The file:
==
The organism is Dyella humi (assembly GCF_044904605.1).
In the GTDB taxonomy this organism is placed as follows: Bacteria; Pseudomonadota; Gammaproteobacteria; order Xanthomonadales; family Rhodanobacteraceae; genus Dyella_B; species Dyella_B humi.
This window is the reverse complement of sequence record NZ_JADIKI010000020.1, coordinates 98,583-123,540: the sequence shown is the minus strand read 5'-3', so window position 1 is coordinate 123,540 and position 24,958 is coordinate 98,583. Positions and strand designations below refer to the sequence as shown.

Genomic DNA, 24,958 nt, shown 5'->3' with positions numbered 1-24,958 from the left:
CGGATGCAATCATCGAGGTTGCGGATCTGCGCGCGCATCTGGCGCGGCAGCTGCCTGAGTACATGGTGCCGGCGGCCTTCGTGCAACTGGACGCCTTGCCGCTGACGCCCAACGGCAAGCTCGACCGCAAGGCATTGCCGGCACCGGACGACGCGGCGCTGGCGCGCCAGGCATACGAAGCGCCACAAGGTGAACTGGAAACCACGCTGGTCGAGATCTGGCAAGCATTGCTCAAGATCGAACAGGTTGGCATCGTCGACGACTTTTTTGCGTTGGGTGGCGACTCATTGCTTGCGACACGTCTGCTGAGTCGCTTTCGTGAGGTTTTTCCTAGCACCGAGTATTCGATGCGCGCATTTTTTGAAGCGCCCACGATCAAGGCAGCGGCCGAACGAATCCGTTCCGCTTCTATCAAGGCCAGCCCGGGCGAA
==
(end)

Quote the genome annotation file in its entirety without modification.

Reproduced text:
The organism is Dyella humi (assembly GCF_044904605.1).
In the GTDB taxonomy this organism is placed as follows: Bacteria; Pseudomonadota; Gammaproteobacteria; order Xanthomonadales; family Rhodanobacteraceae; genus Dyella_B; species Dyella_B humi.
This window is the reverse complement of sequence record NZ_JADIKI010000020.1, coordinates 98,583-123,540: the sequence shown is the minus strand read 5'-3', so window position 1 is coordinate 123,540 and position 24,958 is coordinate 98,583. Positions and strand designations below refer to the sequence as shown.

Genomic DNA, 24,958 nt, shown 5'->3' with positions numbered 1-24,958 from the left:
CGGATGCAATCATCGAGGTTGCGGATCTGCGCGCGCATCTGGCGCGGCAGCTGCCTGAGTACATGGTGCCGGCGGCCTTCGTGCAACTGGACGCCTTGCCGCTGACGCCCAACGGCAAGCTCGACCGCAAGGCATTGCCGGCACCGGACGACGCGGCGCTGGCGCGCCAGGCATACGAAGCGCCACAAGGTGAACTGGAAACCACGCTGGTCGAGATCTGGCAAGCATTGCTCAAGATCGAACAGGTTGGCATCGTCGACGACTTTTTTGCGTTGGGTGGCGACTCATTGCTTGCGACACGTCTGCTGAGTCGCTTTCGTGAGGTTTTTCCTAGCACCGAGTATTCGATGCGCGCATTTTTTGAAGCGCCCACGATCAAGGCAGCGGCCGAACGAATCCGTTCCGCTTCTATCAAGGCCAGCCCGGGCGAA